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Accuracy • Independence • Integrity

August 21, 2018   |   Ithaca, NY

Life & Culture

Review: Stylish cyberpunk series tells a scattered story

Altered Carbon

Netflix

This review contains spoilers for “Altered Carbon.”

If “Blade Runner” posed the question What does it mean to be human? then Netflix’s latest series, “Altered Carbon,” asks, “What does it mean to live?” Or, at least it tries to.

In the distant future, humanity has beaten death — sort of. Human consciousness is stored in a cortical stack, a biomechanical disk implanted at the base of the neck. These stacks enable humans to transfer their consciousness into any body, provided they have the money. The result is a dystopian cyberpunk intergalactic system that grants the rich immortality. The immortals are called “meths” after Methuselah, a biblical figure said to have lived 969 years.

Takeshi Kovacs (Joel Kinnaman) is a disgraced member of a military sect and was put in stasis for 250 years after joining a pro-death revolutionary group. He’s reawakened in Bay City to solve the murder of Laurens Bancroft (James Purefoy), a powerful meth. Along the way, he encounters a sentient hotel, biomodded mutants, a religious zealot, a flying sex fortress, clones, androids, alien trees, gang leaders, virtual torture, fight clubs and a convoluted conspiracy.

Overwhelmed yet?

That’s the fundamental flaw with “Altered Carbon” — it tries to cram too much plot into too few episodes. The first half of the show has a singular vision; it centers on Laurens’ death and Takeshi’s mission to find the killer. But as the show progresses, it loses this focus and starts exploring pointless, plodding tangents. By the final episode, the characters are so far from where they started that Takeshi and friends feel like they’ve stepped into another show that’s more like a soap opera than a cyberdrama.

The conclusion is built around Takeshi’s relationship with his sister, Reileen (Dichen Lachman), their rocky past and her attempts to win his love by murdering everyone he cares about. Not only is her motivation downright cartoonish, but her actions are inconsistent and often work against her end goal to secure a stable life for herself and her brother. She tries to save Takeshi as often as she tries to kill him.

But Takeshi himself isn’t worth caring about. His character is styled after a noir detective, but he does less sleuthing than whining. It takes 10 episodes for Takeshi to understand the simple idea that some people actually like him and can help him on his journey. In seemingly every episode, he casts his friends aside, tries to isolate himself and then runs, desperate, to their aid when his negligence puts them in danger. It’s an exhausting cycle that repeats and repeats and eventually becomes dull.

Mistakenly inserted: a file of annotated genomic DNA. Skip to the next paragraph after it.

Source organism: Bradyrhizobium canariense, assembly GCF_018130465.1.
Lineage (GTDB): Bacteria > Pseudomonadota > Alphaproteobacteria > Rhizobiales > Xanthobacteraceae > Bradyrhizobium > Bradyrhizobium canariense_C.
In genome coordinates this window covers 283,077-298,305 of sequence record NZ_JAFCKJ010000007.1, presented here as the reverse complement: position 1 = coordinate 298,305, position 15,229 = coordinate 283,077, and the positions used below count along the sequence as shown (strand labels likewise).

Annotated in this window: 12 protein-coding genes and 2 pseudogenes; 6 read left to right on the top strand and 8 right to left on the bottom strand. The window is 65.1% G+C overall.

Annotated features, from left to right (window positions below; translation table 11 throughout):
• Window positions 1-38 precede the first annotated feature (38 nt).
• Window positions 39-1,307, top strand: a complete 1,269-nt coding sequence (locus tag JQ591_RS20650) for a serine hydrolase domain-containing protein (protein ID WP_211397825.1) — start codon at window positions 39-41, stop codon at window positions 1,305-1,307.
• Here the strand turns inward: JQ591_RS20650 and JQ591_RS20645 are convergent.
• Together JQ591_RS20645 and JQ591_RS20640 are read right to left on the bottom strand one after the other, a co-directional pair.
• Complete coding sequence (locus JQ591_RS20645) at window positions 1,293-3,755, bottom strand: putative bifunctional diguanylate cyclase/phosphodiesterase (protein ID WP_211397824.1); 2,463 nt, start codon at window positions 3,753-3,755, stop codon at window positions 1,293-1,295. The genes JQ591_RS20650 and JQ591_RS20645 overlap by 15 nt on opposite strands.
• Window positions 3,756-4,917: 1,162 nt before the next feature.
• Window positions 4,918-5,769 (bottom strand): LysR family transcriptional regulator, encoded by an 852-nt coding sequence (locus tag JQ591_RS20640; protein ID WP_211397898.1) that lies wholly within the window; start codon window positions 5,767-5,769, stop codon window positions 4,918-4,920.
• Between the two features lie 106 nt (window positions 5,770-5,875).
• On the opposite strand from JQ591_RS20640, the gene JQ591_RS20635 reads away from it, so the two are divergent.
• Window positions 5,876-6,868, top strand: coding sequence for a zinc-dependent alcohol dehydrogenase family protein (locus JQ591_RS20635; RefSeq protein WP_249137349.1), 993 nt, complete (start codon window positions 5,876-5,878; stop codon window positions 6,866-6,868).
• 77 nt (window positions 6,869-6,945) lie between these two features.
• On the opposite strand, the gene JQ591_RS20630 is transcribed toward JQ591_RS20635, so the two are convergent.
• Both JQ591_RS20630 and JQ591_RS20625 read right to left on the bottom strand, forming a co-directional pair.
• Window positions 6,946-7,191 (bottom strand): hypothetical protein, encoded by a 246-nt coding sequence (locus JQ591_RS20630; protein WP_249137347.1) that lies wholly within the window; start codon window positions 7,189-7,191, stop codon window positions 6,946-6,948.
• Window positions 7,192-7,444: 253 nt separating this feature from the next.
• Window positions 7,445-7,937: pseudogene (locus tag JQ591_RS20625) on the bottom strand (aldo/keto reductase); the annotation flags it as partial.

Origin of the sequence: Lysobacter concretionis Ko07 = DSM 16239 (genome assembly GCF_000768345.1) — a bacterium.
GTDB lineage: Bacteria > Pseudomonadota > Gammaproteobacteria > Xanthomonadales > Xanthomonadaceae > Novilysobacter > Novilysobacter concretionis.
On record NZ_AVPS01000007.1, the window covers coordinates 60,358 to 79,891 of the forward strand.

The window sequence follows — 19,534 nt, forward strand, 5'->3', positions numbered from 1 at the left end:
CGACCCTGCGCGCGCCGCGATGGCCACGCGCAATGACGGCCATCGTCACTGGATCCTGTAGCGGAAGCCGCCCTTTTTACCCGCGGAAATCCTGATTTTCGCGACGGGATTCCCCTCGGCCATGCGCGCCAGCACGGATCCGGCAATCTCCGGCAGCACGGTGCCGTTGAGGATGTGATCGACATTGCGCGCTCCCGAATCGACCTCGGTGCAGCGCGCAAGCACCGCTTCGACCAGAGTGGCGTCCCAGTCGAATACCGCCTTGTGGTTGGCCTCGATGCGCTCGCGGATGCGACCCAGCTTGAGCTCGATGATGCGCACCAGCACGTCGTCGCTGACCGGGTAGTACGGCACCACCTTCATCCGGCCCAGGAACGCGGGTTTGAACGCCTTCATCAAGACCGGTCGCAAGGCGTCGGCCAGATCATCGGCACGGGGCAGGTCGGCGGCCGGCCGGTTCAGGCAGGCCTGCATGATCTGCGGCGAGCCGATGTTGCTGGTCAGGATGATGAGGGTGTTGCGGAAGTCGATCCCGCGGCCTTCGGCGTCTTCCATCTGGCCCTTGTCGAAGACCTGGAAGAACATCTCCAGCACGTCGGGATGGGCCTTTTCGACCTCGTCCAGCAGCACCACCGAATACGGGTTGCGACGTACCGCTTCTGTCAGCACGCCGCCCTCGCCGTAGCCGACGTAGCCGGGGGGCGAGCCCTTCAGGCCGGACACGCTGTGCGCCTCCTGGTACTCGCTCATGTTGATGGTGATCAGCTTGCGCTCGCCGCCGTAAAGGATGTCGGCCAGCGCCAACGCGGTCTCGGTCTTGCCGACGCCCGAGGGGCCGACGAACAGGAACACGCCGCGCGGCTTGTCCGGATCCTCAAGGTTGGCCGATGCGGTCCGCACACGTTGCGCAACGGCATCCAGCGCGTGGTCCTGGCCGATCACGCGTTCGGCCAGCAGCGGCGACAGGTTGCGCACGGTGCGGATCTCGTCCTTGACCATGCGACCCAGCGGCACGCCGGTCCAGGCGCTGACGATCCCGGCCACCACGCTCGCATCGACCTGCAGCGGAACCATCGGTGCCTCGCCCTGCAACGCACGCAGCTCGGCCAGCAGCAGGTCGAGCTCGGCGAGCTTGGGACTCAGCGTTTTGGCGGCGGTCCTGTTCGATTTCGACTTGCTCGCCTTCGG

Equally frustrating is the contrived romance between Takeshi and police Officer Kristin Ortega (Martha Higareda). The show builds their relationship and establishes the trust between them, only to undermine it entirely in the final episode. It feels cheap, manipulative and disrespectful of the viewer’s time. The problem isn’t that they don’t end up together — spoilers, they don’t — but that the reason for their split serves only to fuel a second season.

Even the visuals feel hectic and overdone. The streets look like rough approximations of “Blade Runner.” A neon glow casts the crowds of prostitutes and degenerates in shadow. Holographic women advertise sex shops, while musclebound monstrosities promote fight rings. For a television series, it certainly has a cinematic scope, but, like the story, the aesthetic lacks consistency. The show bounds from grimy streets to glittering castles above the clouds without pausing to acknowledge the change in tone.

The only unquestionable joy in “Altered Carbon” is Poe (Chris Conner), an AI in charge of a long-abandoned hotel. Poe is charismatic, sympathetic and ultimately more human than the rest of the cast.

“Altered Carbon” suffers from tonal whiplash. It jolts viewers back and forth between a military drama, a sci-fi philosophy piece, a revolutionary adventure and a family drama. It’s difficult for a viewer to invest in any one facet of the story because the moment their interest is piqued, the show gets sidetracked.

There’s enough material for a second season, but “Altered Carbon” is better off dead.

Jake Leary can be reached at jleary@ithaca.edu or via Twitter: @jd_leary